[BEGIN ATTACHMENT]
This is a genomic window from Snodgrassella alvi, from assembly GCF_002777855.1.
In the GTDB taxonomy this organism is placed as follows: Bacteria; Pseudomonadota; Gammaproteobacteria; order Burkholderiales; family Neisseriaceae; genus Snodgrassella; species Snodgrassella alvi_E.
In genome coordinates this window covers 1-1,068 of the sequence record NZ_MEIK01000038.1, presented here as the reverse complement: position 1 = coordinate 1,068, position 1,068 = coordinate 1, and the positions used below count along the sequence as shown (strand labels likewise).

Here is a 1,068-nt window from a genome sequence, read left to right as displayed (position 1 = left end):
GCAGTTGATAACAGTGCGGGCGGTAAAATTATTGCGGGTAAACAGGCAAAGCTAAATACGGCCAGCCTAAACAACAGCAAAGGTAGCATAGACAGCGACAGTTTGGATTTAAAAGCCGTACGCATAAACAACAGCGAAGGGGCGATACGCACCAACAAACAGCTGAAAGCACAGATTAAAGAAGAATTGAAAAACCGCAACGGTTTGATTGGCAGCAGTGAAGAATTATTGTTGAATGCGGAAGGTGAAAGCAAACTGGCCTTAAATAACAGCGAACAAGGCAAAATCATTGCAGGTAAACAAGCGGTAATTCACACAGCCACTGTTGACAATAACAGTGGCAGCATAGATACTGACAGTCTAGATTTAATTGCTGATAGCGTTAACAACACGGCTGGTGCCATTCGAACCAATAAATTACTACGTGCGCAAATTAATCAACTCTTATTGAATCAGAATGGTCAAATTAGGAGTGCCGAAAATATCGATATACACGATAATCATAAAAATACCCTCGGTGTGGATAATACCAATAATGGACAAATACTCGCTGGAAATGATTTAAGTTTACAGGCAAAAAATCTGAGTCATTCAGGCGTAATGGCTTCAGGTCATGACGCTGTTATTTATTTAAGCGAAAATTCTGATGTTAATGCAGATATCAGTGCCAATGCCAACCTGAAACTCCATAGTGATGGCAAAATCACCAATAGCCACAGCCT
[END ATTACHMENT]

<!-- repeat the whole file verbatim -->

This is a genomic window from Snodgrassella alvi, from assembly GCF_002777855.1.
In the GTDB taxonomy this organism is placed as follows: Bacteria; Pseudomonadota; Gammaproteobacteria; order Burkholderiales; family Neisseriaceae; genus Snodgrassella; species Snodgrassella alvi_E.
In genome coordinates this window covers 1-1,068 of the sequence record NZ_MEIK01000038.1, presented here as the reverse complement: position 1 = coordinate 1,068, position 1,068 = coordinate 1, and the positions used below count along the sequence as shown (strand labels likewise).

Here is a 1,068-nt window from a genome sequence, read left to right as displayed (position 1 = left end):
GCAGTTGATAACAGTGCGGGCGGTAAAATTATTGCGGGTAAACAGGCAAAGCTAAATACGGCCAGCCTAAACAACAGCAAAGGTAGCATAGACAGCGACAGTTTGGATTTAAAAGCCGTACGCATAAACAACAGCGAAGGGGCGATACGCACCAACAAACAGCTGAAAGCACAGATTAAAGAAGAATTGAAAAACCGCAACGGTTTGATTGGCAGCAGTGAAGAATTATTGTTGAATGCGGAAGGTGAAAGCAAACTGGCCTTAAATAACAGCGAACAAGGCAAAATCATTGCAGGTAAACAAGCGGTAATTCACACAGCCACTGTTGACAATAACAGTGGCAGCATAGATACTGACAGTCTAGATTTAATTGCTGATAGCGTTAACAACACGGCTGGTGCCATTCGAACCAATAAATTACTACGTGCGCAAATTAATCAACTCTTATTGAATCAGAATGGTCAAATTAGGAGTGCCGAAAATATCGATATACACGATAATCATAAAAATACCCTCGGTGTGGATAATACCAATAATGGACAAATACTCGCTGGAAATGATTTAAGTTTACAGGCAAAAAATCTGAGTCATTCAGGCGTAATGGCTTCAGGTCATGACGCTGTTATTTATTTAAGCGAAAATTCTGATGTTAATGCAGATATCAGTGCCAATGCCAACCTGAAACTCCATAGTGATGGCAAAATCACCAATAGCCACAGCCT